# Voltage gain of an amplifier?

Voltage gain of an amplifier is defined as

"magnitude of output voltage / magnitude of input voltage"

OR

"Vout(r.m.s)/Vin(r.m.s)"

OR

"change in output voltage/change in input voltage"

In the figure given below they say that the by using bypass capacitor C2 which is by passing R(E) increases the gain because now the input signal by passes R(E) and so the signal faces less resistance than if R(E) is not by passed.

But what i am not understanding is that when by pass capacitor is used then magnitude of the input signal is increased but at the same time magnitude of the out put signal will also increase.

And

If magnitude of input signal decreases then the magnitude of out put signal also decreases and as gain is the ratio of output to input signal so the gain will not remain constant whether R(E) is by passed or not ? as both output voltage and input voltage are increasing and decreasing simultaneously then how the voltage gain is increased by bypassing the R(E) ? • Pardon? How do you get the idea that C2 increases the input signal? It doesn't. The gain is influenced by the ratio of the impedance on the collector and the impedance on the emitter. C2 lowers the emitter impedance, which makes the ratio higher - you get more gain. Not making this an answer because I don't have the math to explain this properly. – JRE Aug 19 '17 at 7:00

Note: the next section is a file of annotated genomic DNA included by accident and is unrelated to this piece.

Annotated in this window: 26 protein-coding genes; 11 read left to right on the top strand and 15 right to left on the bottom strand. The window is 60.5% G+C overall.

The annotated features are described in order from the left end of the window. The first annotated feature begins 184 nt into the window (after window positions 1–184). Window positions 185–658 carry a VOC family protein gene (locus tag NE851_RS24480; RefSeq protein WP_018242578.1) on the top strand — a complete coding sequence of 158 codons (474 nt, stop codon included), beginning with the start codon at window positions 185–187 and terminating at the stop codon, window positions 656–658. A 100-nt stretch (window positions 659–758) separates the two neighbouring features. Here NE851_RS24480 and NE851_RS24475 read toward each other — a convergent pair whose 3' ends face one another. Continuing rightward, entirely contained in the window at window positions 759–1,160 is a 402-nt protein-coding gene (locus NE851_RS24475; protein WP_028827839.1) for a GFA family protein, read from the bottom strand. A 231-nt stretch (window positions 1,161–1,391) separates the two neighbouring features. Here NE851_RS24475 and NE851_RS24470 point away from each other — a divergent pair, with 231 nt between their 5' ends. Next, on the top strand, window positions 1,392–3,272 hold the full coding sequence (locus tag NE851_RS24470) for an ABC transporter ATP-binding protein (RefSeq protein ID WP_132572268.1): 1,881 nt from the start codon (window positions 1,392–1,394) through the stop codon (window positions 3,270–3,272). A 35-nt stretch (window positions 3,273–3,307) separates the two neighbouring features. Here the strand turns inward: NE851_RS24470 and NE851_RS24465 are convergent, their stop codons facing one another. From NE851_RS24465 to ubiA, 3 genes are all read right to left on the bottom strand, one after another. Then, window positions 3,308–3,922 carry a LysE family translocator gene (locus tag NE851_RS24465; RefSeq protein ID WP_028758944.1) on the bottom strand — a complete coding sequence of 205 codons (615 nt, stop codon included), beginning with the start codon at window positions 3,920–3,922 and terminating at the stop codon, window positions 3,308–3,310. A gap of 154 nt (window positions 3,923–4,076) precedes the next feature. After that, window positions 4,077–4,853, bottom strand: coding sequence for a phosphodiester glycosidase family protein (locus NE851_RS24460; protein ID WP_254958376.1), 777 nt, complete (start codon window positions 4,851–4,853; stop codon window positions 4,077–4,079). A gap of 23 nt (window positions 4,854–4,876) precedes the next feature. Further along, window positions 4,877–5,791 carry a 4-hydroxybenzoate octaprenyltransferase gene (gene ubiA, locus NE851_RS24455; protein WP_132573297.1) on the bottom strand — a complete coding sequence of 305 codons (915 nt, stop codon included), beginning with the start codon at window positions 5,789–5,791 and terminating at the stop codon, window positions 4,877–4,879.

• C2 increases the input signal because by using C2 we will have less voltage drop now as the resistance will be less now and the magnitude of the signal across the input will be larger then. – Alex Aug 19 '17 at 7:04
• C2 does NOT change the input signal. You are wrong, but I'm going to have to let someone else explain it. – JRE Aug 19 '17 at 7:33
• @JRE if i do ac analysis then will the presence of capacitor C2 will not affect the gain ? in books its written that presence of C2 ( by passing the R(E) ) will increase the gain. yes please explain the phenomenon. i am confused on it. – Alex Aug 19 '17 at 8:04
• Of course C2 influences the AC gain. It just doesn't do it the way you are trying to explain it. – JRE Aug 19 '17 at 9:09

# Without the bypass capacitor:

Irrespective of the resistor from collector to Vcc, the signal voltage at the emitter is a little bit smaller than the signal voltage at the base - this is because that part of the circuit acts like an emitter follower.

Because emitter current can be said to equal collector current (with only a small error due to base current), any signal current flowing through RE also flows through RC (or RL in your example).

The implication of this is that the voltage gain of this circuit is simply RC/RE.

# With a bypass capacitor: